Storytelling for Preachers and Sermons, Social Sharing Image

How to Become A Better Storyteller In Your Preaching

Where were you when you saw The Passion of the Christ for the first time? Can you remember where you sat? Who you were with? What it was like at the end of the film? The conversations that you had with others in the days that followed? You could have heard the crucifixion story hundreds of times, and even seen multiple Jesus movies — but there was something about Mel Gibson’s storytelling that made the scene come to life in a new and emotional way.

Pastors want their sermons to have a deep and lasting impact in the lives of listeners, much like The Passion of the Christ movie has had on viewers over the years since its release. Preachers hope for the same type of connection with their congregation through the weekly sermon. The Passion of the Christ was a compelling story told in an efficient and climactic way. You may not be making a movie, but the power of this type of storytelling is available to you every time you step into the pulpit. 

Hollywood is full of great storytellers. Preachers need to be good storytellers, too.

But telling anyone to ‘tell stories better’ is like telling someone to ‘be funny’… if you try too hard, it doesn’t work.

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Luckily, there are lots of prompts and strategies available to modern day preachers that will make storytelling a more accessible skill. Even if you’re not a great storyteller by nature, using certain timeless communication truths (and avoiding other communication mistakes) you can continually improve your storytelling ability, eventually developing a rhythm that works for you and works for your people.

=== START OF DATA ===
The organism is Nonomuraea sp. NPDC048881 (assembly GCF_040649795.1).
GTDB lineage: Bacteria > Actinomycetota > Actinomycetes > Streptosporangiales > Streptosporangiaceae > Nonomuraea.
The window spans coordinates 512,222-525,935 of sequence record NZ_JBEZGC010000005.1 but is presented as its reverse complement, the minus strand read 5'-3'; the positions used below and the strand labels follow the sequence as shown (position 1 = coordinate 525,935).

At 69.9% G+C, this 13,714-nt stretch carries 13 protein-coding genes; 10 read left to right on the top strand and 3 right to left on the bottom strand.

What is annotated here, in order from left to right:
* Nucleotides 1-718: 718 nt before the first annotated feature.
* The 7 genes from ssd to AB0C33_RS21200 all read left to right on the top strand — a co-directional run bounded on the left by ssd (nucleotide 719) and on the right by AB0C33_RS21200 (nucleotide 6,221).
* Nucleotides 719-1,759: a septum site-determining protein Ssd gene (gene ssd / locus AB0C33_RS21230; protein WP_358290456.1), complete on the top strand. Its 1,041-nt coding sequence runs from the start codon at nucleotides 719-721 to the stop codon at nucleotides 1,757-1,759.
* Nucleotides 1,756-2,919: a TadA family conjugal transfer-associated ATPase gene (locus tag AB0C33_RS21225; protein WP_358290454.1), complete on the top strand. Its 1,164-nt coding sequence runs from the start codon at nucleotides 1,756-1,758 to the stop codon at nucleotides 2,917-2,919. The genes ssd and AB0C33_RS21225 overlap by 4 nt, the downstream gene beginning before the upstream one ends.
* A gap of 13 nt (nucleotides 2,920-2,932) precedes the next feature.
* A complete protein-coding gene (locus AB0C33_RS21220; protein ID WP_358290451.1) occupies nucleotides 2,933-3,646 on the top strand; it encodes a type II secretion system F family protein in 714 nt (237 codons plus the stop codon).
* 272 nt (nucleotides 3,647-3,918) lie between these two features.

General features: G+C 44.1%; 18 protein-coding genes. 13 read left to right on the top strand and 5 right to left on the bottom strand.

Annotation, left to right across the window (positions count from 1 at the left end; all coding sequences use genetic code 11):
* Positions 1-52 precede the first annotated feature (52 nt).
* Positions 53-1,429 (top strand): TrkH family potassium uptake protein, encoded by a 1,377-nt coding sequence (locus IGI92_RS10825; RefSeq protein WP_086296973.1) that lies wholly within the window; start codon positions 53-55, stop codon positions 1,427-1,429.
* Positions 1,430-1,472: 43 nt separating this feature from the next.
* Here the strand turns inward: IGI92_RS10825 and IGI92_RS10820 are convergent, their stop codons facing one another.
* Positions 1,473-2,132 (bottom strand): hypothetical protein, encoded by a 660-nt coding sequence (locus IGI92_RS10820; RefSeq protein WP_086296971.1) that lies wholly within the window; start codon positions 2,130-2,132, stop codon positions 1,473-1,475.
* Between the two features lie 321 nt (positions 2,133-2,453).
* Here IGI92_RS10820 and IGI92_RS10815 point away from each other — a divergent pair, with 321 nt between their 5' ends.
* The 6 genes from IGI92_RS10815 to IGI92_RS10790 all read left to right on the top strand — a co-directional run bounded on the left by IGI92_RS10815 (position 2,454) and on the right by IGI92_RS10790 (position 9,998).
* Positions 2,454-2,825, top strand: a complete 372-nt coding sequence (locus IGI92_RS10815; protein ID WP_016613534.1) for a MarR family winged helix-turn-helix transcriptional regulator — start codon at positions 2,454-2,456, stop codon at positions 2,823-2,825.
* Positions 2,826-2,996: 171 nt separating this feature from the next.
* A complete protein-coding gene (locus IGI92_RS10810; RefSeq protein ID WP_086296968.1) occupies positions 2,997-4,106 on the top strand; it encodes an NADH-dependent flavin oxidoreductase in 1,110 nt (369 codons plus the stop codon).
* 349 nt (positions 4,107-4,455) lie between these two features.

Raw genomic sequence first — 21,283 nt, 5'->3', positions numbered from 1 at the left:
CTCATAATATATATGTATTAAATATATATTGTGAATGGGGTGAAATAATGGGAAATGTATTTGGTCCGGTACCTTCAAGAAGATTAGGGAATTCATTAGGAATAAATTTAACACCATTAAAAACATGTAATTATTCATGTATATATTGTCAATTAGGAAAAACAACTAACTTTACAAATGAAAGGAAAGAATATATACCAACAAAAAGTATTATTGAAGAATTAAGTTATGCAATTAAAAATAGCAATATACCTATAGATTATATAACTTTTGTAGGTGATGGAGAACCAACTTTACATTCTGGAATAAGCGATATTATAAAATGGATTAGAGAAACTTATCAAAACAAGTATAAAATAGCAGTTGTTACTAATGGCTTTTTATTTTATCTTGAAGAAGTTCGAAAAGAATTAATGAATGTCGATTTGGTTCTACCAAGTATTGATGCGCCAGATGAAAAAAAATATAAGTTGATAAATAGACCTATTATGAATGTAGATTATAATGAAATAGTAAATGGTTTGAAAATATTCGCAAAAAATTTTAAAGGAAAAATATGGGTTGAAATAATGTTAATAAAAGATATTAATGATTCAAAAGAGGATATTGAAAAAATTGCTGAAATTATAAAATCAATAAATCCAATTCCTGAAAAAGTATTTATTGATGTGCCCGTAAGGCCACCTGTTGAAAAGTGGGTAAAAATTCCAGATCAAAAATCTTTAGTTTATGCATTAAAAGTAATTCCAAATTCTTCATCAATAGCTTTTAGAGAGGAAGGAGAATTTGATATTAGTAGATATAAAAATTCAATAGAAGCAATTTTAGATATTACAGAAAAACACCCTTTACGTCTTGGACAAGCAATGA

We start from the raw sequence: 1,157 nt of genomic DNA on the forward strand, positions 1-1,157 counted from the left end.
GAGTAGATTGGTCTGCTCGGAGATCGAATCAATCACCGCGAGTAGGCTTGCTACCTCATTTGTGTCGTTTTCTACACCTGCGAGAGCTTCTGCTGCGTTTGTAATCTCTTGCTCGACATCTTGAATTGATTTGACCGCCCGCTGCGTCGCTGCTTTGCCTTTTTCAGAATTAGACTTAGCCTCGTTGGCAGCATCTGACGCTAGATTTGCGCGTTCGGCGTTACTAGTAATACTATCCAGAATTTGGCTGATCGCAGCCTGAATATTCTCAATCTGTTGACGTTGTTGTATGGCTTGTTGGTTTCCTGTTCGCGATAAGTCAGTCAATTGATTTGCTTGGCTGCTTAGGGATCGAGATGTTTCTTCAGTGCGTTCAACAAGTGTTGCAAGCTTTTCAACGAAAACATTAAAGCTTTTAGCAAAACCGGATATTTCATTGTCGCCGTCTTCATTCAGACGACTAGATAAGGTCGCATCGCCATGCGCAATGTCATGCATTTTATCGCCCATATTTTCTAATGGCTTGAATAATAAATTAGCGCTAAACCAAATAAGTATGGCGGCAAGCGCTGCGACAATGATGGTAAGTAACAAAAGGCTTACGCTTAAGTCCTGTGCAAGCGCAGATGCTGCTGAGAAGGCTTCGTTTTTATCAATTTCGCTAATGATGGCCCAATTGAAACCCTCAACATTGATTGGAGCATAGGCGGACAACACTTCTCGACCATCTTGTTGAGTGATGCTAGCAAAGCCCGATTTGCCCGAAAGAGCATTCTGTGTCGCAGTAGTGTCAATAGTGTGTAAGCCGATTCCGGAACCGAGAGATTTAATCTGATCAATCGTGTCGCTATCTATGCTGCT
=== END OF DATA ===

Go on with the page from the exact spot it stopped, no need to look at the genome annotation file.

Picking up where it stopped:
In this episode of Hello Church! Podcast we share how to elevate your storytelling through 7 different types of storytelling as well as a list of storytelling fails you will want to avoid. The last thing you want when telling a story, whether it’s yours or one from Scripture, is to get in the way of the core message and miss out on the impact it could and should have on listeners.

Pastors Want to Tell Good Stories

Some pastors are naturally great storytellers. Give them one truth to communicate and they can construct a great story, on the spot, to convey the message. Other pastors might be able to do great research all day long, but it is just hard to turn the information into inspirational stories. Pastors who think in principles typically have a harder time telling stories, while pastors who think in pictures are able to bring a moment to life with words. 

No matter what your storytelling ability is today, there is the desire to tell go stories throughout your sermons and sermon series. 


Because you know that if you can pair a strong principle with a vivid picture, there is a greater chance the principle will stick.

If you find yourself struggling with the storytelling in your sermons, is to begin analyzing what works in the stories you love the most. Look back at some of your favorite movies, especially ones with great storylines, and rewatch them, but this time study the structure of the story in each film. In fact, you might be able to identify the 7 different types of story structures found in films.